The band's manager, Kingsley Slater told the BBC shortly afterwards: "I heard a helicopter, I heard some dogs and I could see a lot of activity. I thought I was on a film set. Then I saw the lead singer [Mensah Cofie-Agyeman] with his hands in the air. They put me up against a wall and then searched me but they did not find anything. They then put me in a van along with the singer. We had no idea what was going on. They just told us they had had information given to them, but would not say any more than that".

Cofie-Agyeman told the NME that he thought the whole thing "just comes down to racism", as all four members of the group are black.

A spokesperson for Staffordhire Police said in a statement on Monday: "We received a call made in good faith by council CCTV operators who said they had seen two vehicles and people acting suspiciously in a car park in High Street, Chasetown. It was in the belief - which we now know to be mistaken - that a firearm had been seen, that we sent armed officers to the scene".

They added: "Although we have yet to receive a formal and direct complaint from the men themselves, we have instigated our own review of these dynamic events. At this initial stage, we believe that the men were treated equally following their detention".

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The El Potrero Night Club in California is suing Pitbull, after the rapper cancelled a gig at the venue just four hours before he was due on stage in May this year.

El Potrero's owners claim that they paid Pitbull $28,000 in advance, but that he pulled out after arriving at the venue and deciding that their equipment was not to his liking. I haven't seen their equipment, so I can't comment, but the folks at El Portrero clearly think it's fine, so are seeking $80,000 in damages from the rapper, according to legal papers filed in LA this week.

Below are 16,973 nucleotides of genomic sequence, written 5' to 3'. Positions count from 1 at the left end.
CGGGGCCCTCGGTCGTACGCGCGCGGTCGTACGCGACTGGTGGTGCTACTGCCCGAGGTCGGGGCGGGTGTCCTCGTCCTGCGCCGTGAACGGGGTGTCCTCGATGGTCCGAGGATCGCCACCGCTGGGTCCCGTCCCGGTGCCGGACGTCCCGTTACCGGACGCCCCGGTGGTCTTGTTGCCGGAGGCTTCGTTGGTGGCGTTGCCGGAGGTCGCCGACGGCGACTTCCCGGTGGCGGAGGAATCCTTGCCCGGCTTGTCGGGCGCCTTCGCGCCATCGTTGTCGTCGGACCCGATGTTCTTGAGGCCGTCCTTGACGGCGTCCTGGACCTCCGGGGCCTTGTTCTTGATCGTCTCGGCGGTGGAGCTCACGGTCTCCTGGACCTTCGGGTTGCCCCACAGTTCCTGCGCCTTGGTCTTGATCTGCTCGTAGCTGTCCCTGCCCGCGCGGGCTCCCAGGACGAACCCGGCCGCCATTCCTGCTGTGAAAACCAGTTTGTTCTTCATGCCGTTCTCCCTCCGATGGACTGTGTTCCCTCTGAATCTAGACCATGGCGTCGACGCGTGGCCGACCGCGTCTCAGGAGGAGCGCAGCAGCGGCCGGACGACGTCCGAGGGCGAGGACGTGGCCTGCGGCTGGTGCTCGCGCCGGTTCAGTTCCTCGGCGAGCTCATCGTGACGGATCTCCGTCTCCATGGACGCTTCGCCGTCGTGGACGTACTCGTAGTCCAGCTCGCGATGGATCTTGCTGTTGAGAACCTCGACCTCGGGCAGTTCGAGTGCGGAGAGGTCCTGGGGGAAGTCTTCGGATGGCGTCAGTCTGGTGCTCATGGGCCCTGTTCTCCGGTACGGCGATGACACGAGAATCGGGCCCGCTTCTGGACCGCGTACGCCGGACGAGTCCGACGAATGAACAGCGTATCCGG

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Little Richard is reportedly recovering well after undergoing hip surgery last week. Despite the operation, and the fact that he'll turn 77 on Saturday, he says that he'll be back to a rigorous touring schedule "as soon as possible", telling the Associated Press that he'll be "rocking like the old days" next year.

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With the UK Festival Awards now but a distant memory, Virtual Festivals have announced that voting is now open on the event's Europe-wide counterpart, celebrating the best music festivals from across the continent.

In this first round of voting, which closes on 16 Dec, festival fans will be able to determine the events that will make it through to the shortlist for the Best Major, Best Medium, Best Small and Best New Festival categories.

From 16 Dec, shortlists for all categories will be announced, which will also open up public voting on the Best European Festival Line-Up, Best Artist Newcomer, Best Headline Artist and Anthem Of The Year categories.

All voting closes on 30 Dec, and winners will be announced at a ceremony at Eurosonic Noorderslag 2010 in the Netherlands on 13 Jan.

To cast your votes, go to:

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Alicia Keys has announced details of the delights that will be contained within her fifth album, 'The Element Of Freedom', which is due for release via Sony Music on 14 Dec. As well as duets with Beyonce and Drake, it will feature a solo version of her collaboration with Jay-Z, 'Empire State Of Mind'. Production for the record was split between Kerry 'Krucial' Brothers, Jeff Bhasker, Swizz Beatz, and Noah '40' Shebib.


Element Of Freedom (Intro)
Love Is Blind
Doesn't Mean Anything
Try Sleeping With A Broken Heart
Wait Til You See My Smile
That's How Strong My Love Is
Un-thinkable (I'm Ready)
Love Is My Disease
Like The Sea
Put It In A Love Song (feat. Beyoncé)
This Bed
Distance And Time
How It Feels To Fly
Empire State Of Mind (Part II) Broken Down